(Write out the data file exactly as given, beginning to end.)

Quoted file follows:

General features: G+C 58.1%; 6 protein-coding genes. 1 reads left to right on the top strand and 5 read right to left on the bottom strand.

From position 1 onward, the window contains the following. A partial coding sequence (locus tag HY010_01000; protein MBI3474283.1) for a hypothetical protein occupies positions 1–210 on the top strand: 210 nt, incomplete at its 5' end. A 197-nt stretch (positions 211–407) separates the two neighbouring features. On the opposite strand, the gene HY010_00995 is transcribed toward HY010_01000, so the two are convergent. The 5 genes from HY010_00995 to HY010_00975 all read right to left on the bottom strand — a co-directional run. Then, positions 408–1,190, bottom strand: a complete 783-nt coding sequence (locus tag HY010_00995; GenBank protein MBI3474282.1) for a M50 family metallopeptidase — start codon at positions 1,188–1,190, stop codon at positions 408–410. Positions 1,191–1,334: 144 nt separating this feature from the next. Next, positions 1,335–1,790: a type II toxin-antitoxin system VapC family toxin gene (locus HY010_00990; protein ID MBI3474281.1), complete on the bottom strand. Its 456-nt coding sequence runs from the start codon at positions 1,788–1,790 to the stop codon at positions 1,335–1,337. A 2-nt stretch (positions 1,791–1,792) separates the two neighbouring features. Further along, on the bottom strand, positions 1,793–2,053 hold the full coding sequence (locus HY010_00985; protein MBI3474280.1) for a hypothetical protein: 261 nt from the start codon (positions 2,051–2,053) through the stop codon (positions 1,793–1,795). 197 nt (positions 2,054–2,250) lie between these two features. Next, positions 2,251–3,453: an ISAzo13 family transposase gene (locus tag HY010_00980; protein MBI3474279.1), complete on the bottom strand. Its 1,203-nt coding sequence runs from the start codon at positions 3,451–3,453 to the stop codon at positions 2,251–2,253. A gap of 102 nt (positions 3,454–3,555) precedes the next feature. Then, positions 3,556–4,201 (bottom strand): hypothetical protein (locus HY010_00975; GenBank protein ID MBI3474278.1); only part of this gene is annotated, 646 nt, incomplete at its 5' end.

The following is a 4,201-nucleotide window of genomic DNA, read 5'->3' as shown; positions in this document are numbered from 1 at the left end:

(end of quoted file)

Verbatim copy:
General features: G+C 58.1%; 6 protein-coding genes. 1 reads left to right on the top strand and 5 read right to left on the bottom strand.

From position 1 onward, the window contains the following. A partial coding sequence (locus tag HY010_01000; protein MBI3474283.1) for a hypothetical protein occupies positions 1–210 on the top strand: 210 nt, incomplete at its 5' end. A 197-nt stretch (positions 211–407) separates the two neighbouring features. On the opposite strand, the gene HY010_00995 is transcribed toward HY010_01000, so the two are convergent. The 5 genes from HY010_00995 to HY010_00975 all read right to left on the bottom strand — a co-directional run. Then, positions 408–1,190, bottom strand: a complete 783-nt coding sequence (locus tag HY010_00995; GenBank protein MBI3474282.1) for a M50 family metallopeptidase — start codon at positions 1,188–1,190, stop codon at positions 408–410. Positions 1,191–1,334: 144 nt separating this feature from the next. Next, positions 1,335–1,790: a type II toxin-antitoxin system VapC family toxin gene (locus HY010_00990; protein ID MBI3474281.1), complete on the bottom strand. Its 456-nt coding sequence runs from the start codon at positions 1,788–1,790 to the stop codon at positions 1,335–1,337. A 2-nt stretch (positions 1,791–1,792) separates the two neighbouring features. Further along, on the bottom strand, positions 1,793–2,053 hold the full coding sequence (locus HY010_00985; protein MBI3474280.1) for a hypothetical protein: 261 nt from the start codon (positions 2,051–2,053) through the stop codon (positions 1,793–1,795). 197 nt (positions 2,054–2,250) lie between these two features. Next, positions 2,251–3,453: an ISAzo13 family transposase gene (locus tag HY010_00980; protein MBI3474279.1), complete on the bottom strand. Its 1,203-nt coding sequence runs from the start codon at positions 3,451–3,453 to the stop codon at positions 2,251–2,253. A gap of 102 nt (positions 3,454–3,555) precedes the next feature. Then, positions 3,556–4,201 (bottom strand): hypothetical protein (locus HY010_00975; GenBank protein ID MBI3474278.1); only part of this gene is annotated, 646 nt, incomplete at its 5' end.

The following is a 4,201-nucleotide window of genomic DNA, read 5'->3' as shown; positions in this document are numbered from 1 at the left end: